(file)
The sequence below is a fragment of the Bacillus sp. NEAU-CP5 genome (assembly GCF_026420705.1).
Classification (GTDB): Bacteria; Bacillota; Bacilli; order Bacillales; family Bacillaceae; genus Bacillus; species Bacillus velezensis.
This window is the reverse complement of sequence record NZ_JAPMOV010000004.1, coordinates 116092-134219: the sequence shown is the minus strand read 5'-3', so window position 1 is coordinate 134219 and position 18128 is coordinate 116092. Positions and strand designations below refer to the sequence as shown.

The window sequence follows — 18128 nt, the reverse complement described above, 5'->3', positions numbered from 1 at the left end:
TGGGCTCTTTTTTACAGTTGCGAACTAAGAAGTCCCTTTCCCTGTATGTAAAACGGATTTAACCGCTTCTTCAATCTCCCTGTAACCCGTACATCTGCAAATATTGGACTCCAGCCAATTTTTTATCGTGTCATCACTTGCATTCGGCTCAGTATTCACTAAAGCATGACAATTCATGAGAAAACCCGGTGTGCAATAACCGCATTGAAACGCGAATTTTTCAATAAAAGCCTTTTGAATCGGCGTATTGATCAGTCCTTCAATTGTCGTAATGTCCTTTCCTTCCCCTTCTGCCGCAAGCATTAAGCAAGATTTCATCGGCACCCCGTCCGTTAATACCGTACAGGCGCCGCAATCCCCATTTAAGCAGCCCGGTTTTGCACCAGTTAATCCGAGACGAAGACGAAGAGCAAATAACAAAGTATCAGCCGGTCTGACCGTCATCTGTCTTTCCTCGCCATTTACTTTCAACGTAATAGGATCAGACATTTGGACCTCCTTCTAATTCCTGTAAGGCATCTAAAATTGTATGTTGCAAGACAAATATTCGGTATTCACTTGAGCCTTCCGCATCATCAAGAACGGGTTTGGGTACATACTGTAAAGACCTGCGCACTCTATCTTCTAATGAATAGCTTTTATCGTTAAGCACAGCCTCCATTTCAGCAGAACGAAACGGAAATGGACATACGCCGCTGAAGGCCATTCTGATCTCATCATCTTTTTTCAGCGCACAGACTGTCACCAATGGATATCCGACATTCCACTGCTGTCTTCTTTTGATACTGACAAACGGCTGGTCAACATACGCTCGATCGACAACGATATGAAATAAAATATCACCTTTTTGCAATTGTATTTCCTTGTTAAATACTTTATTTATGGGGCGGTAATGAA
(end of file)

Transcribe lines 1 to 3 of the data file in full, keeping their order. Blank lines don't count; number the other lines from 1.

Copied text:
The sequence below is a fragment of the Bacillus sp. NEAU-CP5 genome (assembly GCF_026420705.1).
Classification (GTDB): Bacteria; Bacillota; Bacilli; order Bacillales; family Bacillaceae; genus Bacillus; species Bacillus velezensis.
This window is the reverse complement of sequence record NZ_JAPMOV010000004.1, coordinates 116092-134219: the sequence shown is the minus strand read 5'-3', so window position 1 is coordinate 134219 and position 18128 is coordinate 116092. Positions and strand designations below refer to the sequence as shown.